Pastor's Corner

My dear Parishioners,

It is good news to know that by the power of the Sacrament of Baptism we have received, Jesus commissions each one of us to
“go and make disciples of all nations, baptizing them in the name of the Father, and of the Son, and of the Holy Spirit.” This is the
reason why God continuously gives us opportunities to serve Him and our neighbors as His disciples.

The 5 characteristics of a disciple are: [1] A disciple BELIEVES in Jesus Christ, and the Father, and the Holy Spirit. [2] A disciple
GROWS in imitation of Christ Jesus the Lord. [3] A disciple GATHERS as a Christian community. [4] A disciple LOVES as Jesus
loves. [5] And a disciple LEADS others to Jesus.

These characteristics of a disciple are experienced whenever we come to the Saturday Vigil or Sunday Masses. We come with the
belief that Christ has suffered and died on the cross for us on Good Friday and on the third day, Sunday, Jesus rose from the dead
and brought newness of life to us and initiated a new creation. In the celebration of the Mass, God gives us many graces to help us
grow in our knowledge and love of God so that we can serve others like Christ. We come to Mass to gather as a community of
faith partaking in the highest form of prayer, that perfect sacrifice of Jesus and in which we are nourished by His own Body and
Blood as a source of eternal life. The sacrifice of the Mass demonstrates God’s ultimate expression of love for us by the fact that
Jesus died for us, so that we too may love our neighbor as He loved us. And because we learned more of Jesus and have grown
to know Him as our Lord and Savior. We hear during the conclusion of the Mass Jesus sending us forth as His disciples to lead
others closer to Him, by fulfilling what we are commanded to do when the priest or deacon says, “Go and announce the Gospel of
the Lord”, or “Go in peace, glorifying the Lord by your life” 

Now, I would like to invite you to reflect on this article about “The Church as the assembly of the people of God,” taken from a
catechetical instruction by Saint Cyril of Jerusalem, bishop in the year 350 AD.

The Church is called Catholic or universal because it has spread throughout the entire world, from one end of the earth to the other.
Again, it is called Catholic because it teaches fully and unfailingly all the doctrines which ought to be brought to men’s knowledge,
whether concerned with visible or invisible things, with the realities of heaven or the things of earth. Another reason for the name
Catholic is that the Church brings under religious obedience all classes of men, rulers and subjects, learned and unlettered. Finally,
it deserves the title Catholic because it heals and cures unrestrictedly every type of sin that can be committed in soul or in body,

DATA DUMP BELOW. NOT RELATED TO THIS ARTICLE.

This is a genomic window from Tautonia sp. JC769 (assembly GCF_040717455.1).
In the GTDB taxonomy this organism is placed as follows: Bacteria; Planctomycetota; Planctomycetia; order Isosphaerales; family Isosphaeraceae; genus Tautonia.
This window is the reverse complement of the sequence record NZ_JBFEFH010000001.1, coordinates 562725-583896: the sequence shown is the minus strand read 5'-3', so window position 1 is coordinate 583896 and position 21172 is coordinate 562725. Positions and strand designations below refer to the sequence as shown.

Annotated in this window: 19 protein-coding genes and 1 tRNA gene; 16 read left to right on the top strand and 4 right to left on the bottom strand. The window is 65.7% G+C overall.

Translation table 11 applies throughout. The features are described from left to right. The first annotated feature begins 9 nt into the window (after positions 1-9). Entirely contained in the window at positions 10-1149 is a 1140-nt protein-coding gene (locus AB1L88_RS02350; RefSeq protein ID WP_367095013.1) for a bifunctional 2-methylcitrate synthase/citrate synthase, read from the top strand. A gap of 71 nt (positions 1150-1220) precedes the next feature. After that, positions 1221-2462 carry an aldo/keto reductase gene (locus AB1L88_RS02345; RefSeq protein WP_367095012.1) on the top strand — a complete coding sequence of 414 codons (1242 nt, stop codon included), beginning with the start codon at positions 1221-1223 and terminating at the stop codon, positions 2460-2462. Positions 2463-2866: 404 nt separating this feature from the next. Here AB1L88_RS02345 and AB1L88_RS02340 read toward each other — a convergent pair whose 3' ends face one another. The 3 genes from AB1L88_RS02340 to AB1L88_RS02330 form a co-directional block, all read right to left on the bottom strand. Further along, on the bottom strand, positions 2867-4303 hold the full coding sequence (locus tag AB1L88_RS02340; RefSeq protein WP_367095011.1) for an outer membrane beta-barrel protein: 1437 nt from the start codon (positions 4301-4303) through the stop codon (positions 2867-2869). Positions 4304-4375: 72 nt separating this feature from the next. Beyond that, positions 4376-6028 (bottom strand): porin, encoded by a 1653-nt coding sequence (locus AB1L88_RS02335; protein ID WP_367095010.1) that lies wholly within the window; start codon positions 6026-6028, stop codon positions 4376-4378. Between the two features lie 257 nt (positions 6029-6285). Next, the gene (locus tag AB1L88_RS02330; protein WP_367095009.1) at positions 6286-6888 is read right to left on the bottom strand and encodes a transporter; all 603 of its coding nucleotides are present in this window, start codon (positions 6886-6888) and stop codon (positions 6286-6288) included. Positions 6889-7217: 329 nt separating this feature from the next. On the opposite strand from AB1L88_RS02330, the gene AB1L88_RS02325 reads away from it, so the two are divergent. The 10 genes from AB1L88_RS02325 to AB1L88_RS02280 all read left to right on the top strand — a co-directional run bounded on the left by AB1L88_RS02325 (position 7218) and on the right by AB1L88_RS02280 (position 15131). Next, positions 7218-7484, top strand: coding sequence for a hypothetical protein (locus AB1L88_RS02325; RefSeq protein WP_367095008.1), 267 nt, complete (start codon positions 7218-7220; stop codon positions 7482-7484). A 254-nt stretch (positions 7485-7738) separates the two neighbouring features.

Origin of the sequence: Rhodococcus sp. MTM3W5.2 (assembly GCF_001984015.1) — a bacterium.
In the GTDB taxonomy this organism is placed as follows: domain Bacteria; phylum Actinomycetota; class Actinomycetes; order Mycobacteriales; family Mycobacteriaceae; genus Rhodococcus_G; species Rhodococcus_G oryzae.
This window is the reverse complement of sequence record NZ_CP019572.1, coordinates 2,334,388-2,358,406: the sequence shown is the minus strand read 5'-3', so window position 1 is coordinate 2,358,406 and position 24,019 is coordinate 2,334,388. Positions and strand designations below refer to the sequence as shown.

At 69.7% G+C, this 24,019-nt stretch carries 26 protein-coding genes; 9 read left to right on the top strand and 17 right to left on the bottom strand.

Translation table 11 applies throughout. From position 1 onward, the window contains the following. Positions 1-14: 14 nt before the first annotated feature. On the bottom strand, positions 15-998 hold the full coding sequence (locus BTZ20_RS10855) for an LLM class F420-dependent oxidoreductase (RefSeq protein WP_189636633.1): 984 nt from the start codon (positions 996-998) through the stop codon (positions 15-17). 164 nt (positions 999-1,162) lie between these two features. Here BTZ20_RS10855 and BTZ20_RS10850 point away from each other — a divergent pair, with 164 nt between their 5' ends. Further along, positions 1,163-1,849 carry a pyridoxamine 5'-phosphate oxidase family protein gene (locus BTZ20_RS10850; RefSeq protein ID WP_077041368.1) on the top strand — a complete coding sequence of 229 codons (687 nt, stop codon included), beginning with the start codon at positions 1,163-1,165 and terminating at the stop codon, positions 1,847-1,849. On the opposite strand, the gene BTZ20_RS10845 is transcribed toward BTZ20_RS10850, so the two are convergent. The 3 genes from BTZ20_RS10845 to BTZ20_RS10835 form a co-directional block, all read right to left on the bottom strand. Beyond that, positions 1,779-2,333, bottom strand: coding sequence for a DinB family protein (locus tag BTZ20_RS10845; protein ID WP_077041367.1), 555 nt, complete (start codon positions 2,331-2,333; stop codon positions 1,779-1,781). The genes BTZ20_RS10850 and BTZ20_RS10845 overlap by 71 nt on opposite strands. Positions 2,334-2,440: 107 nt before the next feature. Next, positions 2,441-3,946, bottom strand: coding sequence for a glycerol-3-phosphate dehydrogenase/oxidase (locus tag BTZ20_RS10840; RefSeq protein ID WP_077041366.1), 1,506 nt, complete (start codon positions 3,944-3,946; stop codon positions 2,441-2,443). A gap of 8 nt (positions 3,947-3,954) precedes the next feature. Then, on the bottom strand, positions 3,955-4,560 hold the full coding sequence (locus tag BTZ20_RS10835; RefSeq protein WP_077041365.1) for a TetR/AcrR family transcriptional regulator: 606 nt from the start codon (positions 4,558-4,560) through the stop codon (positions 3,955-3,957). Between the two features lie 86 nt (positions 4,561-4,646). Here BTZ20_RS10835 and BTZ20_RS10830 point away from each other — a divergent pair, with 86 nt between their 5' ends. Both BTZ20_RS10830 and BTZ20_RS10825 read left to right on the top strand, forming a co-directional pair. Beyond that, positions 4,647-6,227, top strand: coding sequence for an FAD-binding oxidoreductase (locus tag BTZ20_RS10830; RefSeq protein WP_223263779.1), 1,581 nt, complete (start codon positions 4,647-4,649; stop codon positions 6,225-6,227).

and because it possesses within itself every kind of virtue that can be named, whether exercised in actions or in words or in some
kind of spiritual charism.

It is most aptly called a church, which means an “assembly of those called out,” because it “calls out” all men and gathers them
together, just as the Lord says in Leviticus: Assemble all the congregation at the door of the tent of meeting. It is worth noting also
that the word “assemble” is used for the first time in the Scriptures at this moment when the Lord appoints Aaron high priest.
So in Deuteronomy God says to Moses: Assemble the people before me and let them hear my words, so that they may learn to
fear me. There is a further mention of the assembly in the passage about the tablets of the Law: And on them were written all the
words which the Lord had spoken to you on the mountain out of the midst of the fire, on the day of the assembly; it is as though he
had said, even more clearly, “on the day when you were called out by God and gathered together.” So too the psalmist says:
I will give thanks to you in the great assembly, O Lord; in the mighty throng I will praise you.

Long ago the psalmist sang: Bless God in the assembly; bless the Lord, you who are Israel’s sons. But now the Savior has built a
second holy assembly, our Christian Church, from the Gentiles. It was of this that he spoke to Peter: On this rock I will build my
Church, and the powers of death shall not prevail against it.

Now that the single church which was in Judea has been rejected, the churches of Christ are already multiplying throughout the
world, and of them it is said in the psalms: Sing a new song to the Lord, let his praise be sung in the assembly of the saints. Taking
up the same theme the prophet says to the Jews: I have no pleasure in you, says the Lord of hosts; and immediately he adds:
For from the rising of the sun to its setting my name is glorified among the nations. Of this holy Catholic Church Paul writes to
Timothy: That you may know how one ought to behave in the household of God, which is the Church of the living God, the pillar
and bulwark of the truth.

Yes, indeed, we are a chosen race, a holy nation, a people God has claimed as his own. Let us then proclaim the marvelous works
of God who has called us out of darkness into His own wonderful light.

Fr. Riz